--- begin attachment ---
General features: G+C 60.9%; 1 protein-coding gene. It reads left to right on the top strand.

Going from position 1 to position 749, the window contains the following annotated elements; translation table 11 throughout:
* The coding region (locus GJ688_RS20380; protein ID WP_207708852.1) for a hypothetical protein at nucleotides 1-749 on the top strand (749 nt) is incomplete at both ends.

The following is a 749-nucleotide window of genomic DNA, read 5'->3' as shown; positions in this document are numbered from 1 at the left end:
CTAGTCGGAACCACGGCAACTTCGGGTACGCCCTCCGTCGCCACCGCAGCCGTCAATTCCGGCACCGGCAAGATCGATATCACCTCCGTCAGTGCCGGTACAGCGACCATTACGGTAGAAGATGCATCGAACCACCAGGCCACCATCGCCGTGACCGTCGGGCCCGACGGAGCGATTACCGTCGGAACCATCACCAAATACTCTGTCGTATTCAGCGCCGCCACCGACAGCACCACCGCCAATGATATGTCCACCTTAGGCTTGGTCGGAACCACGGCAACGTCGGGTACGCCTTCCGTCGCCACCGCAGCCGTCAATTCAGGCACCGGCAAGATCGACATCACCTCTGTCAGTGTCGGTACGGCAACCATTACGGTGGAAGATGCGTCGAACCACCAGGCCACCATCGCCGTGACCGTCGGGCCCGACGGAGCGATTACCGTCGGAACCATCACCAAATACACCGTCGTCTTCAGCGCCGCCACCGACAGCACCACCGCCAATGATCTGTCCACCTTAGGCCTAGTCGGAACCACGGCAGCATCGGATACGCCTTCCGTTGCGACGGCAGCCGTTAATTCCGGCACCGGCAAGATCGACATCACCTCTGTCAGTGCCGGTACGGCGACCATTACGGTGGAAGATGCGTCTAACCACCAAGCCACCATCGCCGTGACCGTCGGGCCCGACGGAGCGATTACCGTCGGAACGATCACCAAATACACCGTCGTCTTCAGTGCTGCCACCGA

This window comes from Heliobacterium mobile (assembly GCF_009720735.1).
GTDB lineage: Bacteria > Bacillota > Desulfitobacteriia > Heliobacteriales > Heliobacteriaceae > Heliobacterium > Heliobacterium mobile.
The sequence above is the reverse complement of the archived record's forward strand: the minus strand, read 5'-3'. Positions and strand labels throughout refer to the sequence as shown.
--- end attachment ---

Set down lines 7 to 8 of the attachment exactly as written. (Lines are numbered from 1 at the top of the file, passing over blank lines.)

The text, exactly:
GTDB lineage: Bacteria > Bacillota > Desulfitobacteriia > Heliobacteriales > Heliobacteriaceae > Heliobacterium > Heliobacterium mobile.
The sequence above is the reverse complement of the archived record's forward strand: the minus strand, read 5'-3'. Positions and strand labels throughout refer to the sequence as shown.